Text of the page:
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1

The transformation: You define $S(m) = T(2^m)$ which is absolutely fine. $T(m) = T(m^{1/2}) + m$, so $T(2^m) = T(2^{m/2}) + 2^m$. Therefore $S(m) = T(2^m) = T(2^{m/2}) + 2^m = S(m/2) + 2^m$. That's the mistake you made, the last term is $2^m$ and not $m$. Try $n = 2^{1024}$: $T(2^{1024}) = T(2^{512}) + 2^{1024} = T(2^{256}) + 2^{512} + 2^{1024}$ and ...


-2

Complexity of above recurrence is O(m) which is O(log m) and now n = 2 ^m so m = log n and hence complexity is O(log log n).


0

$ T(n) = 25T(n/5) + 20(n\log n)^{1.99} $ Note that $(\log n)^m=O(n^\epsilon)$ for all $m,\epsilon\in \Bbb R^+$. In plain words, all polynomials of $\log n$ grows slower asymptotically than all polynomials of $n$. Here we abuse "polynomials" to include functions like $x\to x^k$ for all $k\in\Bbb R^+$ such as $x\to x^{0.618}$ or $x\to x^{2019.46}$. This abuse ...


2

It feels like you're trying to think in terms of pre-defined recipes, rather than just figuring it out by reasoning about the situation. The if statement triggers every time $y$ is a multiple of $n$. So just work out how many different values in $\{1, \dots, n^2+1\}$ are multiples of $n$, and that's how many times the innermost for loop runs. Of course,...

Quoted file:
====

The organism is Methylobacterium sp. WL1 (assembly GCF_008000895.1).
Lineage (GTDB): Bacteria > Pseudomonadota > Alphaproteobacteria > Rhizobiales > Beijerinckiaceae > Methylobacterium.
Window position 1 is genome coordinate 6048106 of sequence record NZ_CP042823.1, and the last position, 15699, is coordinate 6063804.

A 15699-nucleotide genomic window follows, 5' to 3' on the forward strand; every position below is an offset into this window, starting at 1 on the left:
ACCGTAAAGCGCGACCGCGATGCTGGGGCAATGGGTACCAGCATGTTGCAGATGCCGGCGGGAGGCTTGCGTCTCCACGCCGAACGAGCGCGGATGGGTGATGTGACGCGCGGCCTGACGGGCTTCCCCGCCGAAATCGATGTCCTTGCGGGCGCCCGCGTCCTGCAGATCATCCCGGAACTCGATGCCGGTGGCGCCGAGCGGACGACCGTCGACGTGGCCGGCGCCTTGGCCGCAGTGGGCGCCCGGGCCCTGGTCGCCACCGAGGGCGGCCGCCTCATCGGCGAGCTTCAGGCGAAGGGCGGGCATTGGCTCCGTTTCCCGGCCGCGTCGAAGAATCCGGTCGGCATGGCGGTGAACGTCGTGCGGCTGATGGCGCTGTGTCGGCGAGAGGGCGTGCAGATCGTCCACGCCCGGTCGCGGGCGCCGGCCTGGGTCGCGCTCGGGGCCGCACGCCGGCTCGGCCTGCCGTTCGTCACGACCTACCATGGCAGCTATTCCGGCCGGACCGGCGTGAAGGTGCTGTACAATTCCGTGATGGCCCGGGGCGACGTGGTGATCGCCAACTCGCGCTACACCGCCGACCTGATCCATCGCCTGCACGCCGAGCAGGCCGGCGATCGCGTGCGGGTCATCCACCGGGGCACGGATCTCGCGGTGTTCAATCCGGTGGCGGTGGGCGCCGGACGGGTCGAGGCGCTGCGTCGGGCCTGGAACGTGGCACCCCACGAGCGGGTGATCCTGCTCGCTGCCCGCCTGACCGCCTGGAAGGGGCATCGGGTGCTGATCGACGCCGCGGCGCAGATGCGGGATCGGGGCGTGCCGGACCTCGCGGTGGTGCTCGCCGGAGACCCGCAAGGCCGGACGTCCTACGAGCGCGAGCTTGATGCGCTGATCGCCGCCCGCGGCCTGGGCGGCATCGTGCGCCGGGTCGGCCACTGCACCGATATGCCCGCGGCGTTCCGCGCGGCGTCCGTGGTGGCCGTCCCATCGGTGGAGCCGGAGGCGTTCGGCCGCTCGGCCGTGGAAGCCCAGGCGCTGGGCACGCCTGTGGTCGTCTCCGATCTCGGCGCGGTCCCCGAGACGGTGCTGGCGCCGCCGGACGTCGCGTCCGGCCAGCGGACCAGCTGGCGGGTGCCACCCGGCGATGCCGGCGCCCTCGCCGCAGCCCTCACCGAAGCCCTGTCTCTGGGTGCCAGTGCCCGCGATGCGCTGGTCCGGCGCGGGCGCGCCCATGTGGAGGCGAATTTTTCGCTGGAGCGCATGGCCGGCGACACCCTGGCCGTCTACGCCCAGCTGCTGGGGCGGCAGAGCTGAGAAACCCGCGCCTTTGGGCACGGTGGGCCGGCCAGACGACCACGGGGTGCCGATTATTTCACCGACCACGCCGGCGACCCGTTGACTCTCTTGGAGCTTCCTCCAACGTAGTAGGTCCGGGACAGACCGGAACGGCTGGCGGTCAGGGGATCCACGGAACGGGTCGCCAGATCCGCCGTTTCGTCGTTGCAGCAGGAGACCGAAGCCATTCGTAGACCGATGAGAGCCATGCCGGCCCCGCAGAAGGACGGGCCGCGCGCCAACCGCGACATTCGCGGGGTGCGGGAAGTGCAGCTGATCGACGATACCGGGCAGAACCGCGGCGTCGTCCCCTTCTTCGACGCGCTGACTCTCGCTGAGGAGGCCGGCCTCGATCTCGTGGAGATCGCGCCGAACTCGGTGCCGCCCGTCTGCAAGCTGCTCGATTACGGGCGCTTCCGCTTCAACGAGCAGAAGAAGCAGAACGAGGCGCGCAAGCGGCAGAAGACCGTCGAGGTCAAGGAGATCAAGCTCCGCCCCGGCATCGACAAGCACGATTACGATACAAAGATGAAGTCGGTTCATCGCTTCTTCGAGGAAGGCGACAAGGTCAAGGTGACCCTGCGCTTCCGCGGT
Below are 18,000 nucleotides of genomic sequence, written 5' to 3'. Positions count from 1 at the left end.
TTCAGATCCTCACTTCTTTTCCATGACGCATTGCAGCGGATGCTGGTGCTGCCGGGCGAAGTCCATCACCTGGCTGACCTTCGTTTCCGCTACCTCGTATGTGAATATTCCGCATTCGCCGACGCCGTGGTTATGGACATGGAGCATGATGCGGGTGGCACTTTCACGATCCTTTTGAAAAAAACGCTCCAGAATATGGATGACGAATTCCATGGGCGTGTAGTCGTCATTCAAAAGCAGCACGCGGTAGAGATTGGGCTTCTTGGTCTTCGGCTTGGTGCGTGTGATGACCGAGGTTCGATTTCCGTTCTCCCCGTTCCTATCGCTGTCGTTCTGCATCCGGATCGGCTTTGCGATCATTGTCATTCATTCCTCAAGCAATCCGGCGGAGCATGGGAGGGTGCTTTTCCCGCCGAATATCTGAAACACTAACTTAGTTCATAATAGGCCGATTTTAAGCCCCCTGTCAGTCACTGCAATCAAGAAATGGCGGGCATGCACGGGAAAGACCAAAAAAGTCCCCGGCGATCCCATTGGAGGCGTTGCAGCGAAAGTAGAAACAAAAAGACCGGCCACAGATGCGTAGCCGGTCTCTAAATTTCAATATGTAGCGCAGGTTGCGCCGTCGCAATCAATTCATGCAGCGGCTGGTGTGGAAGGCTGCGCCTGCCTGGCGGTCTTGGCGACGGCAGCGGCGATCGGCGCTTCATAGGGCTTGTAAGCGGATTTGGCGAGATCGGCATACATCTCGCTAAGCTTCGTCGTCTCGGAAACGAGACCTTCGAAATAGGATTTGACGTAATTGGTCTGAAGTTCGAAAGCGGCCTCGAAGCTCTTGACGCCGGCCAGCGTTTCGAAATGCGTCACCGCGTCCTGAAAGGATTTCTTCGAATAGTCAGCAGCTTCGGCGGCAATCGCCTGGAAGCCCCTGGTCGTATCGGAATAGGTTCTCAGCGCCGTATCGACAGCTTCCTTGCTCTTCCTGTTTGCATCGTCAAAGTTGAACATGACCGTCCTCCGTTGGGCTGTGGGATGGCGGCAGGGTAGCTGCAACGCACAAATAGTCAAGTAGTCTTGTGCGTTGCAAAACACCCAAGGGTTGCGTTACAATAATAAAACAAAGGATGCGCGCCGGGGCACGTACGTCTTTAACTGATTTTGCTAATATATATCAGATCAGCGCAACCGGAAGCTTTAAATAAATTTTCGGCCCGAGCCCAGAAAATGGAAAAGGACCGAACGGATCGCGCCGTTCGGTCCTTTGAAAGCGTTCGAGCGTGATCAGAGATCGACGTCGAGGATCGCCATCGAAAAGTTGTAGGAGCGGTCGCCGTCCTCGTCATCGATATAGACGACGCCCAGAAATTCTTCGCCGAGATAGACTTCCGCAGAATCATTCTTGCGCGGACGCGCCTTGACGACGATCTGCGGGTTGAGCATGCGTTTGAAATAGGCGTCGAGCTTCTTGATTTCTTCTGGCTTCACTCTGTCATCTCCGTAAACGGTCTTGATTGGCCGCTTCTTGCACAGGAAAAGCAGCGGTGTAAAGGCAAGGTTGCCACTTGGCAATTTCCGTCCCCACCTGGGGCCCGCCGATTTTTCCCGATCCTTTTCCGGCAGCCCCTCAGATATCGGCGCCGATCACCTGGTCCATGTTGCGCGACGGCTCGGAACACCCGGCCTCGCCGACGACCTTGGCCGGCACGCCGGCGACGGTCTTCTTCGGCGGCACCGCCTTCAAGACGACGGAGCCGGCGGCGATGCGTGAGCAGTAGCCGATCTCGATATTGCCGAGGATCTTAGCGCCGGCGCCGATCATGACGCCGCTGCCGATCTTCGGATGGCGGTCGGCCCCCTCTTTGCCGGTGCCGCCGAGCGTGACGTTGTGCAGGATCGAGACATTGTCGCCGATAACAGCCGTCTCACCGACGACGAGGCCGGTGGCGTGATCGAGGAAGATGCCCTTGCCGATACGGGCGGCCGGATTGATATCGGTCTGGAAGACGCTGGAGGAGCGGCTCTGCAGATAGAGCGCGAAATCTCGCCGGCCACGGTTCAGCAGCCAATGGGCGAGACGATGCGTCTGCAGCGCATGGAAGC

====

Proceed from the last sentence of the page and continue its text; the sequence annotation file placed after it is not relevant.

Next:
0

An array is the only thing that will get you consistent lookup in constant time. Removal cost: n Insertion cost: n log n Of you can fit your data to a model (I.e. a polynomial) and the size of your elements remains somewhat constant you can have almost constant lookup with log addition/removal


0

O(1+α) is only equal to O(α) when α becomes much greater than 1 and for hash tables that is usually not the case. For a chaining hash table it would typically be around 1 and for an open addressing hash table it would be less than or equal to 1. If α much greater than 1 we would be calling it a hash table any more but rather a bunch of lists that indeed will ...


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